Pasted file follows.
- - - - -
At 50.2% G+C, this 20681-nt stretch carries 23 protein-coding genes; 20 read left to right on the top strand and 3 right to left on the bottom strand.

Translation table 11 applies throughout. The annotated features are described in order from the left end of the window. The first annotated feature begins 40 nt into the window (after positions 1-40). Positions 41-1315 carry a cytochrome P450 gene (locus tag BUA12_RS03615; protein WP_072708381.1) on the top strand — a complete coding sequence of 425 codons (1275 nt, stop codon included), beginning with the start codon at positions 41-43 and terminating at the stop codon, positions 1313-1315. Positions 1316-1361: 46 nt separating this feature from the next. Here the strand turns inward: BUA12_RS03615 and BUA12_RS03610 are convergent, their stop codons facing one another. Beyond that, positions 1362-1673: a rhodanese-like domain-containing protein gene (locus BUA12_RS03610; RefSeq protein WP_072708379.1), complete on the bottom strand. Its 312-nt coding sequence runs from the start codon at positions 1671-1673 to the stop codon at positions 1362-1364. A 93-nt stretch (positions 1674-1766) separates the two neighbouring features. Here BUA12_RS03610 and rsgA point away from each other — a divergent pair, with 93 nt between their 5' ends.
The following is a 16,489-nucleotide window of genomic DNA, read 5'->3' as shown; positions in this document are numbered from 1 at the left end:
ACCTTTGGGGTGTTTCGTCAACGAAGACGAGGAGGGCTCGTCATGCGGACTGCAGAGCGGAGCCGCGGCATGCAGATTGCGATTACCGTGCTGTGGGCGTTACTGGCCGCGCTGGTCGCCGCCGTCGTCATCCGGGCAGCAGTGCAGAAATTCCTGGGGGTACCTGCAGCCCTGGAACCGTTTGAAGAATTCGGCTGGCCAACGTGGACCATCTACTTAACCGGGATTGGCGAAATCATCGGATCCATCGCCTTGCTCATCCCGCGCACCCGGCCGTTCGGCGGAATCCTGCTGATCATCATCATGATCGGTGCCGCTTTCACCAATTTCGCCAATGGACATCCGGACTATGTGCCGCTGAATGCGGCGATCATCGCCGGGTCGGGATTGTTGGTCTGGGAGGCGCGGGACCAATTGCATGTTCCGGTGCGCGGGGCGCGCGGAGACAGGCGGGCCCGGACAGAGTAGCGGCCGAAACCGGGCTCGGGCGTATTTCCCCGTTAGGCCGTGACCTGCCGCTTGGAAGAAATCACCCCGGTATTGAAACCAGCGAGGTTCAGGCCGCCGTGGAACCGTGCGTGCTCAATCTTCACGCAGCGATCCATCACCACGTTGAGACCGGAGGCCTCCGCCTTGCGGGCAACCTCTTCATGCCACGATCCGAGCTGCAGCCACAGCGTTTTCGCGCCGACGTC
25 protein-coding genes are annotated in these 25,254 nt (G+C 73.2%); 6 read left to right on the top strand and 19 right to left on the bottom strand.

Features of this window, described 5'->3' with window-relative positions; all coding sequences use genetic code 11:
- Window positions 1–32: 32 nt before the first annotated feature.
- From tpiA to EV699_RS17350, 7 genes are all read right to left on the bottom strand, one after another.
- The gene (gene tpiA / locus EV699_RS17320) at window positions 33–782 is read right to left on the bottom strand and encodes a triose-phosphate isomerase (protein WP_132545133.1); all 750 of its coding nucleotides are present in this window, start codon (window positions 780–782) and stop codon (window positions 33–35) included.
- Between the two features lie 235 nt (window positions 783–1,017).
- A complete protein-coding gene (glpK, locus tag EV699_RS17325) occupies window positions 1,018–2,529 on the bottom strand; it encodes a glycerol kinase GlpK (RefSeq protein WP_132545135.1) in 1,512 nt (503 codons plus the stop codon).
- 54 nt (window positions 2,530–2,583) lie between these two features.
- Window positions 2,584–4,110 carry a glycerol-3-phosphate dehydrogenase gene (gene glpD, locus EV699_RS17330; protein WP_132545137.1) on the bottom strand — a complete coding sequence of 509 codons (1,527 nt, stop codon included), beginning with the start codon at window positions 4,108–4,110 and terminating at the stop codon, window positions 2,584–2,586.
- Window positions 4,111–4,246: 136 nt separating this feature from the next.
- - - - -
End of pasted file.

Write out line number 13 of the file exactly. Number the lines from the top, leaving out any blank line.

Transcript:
- Window positions 2,584–4,110 carry a glycerol-3-phosphate dehydrogenase gene (gene glpD, locus EV699_RS17330; protein WP_132545137.1) on the bottom strand — a complete coding sequence of 509 codons (1,527 nt, stop codon included), beginning with the start codon at window positions 4,108–4,110 and terminating at the stop codon, window positions 2,584–2,586.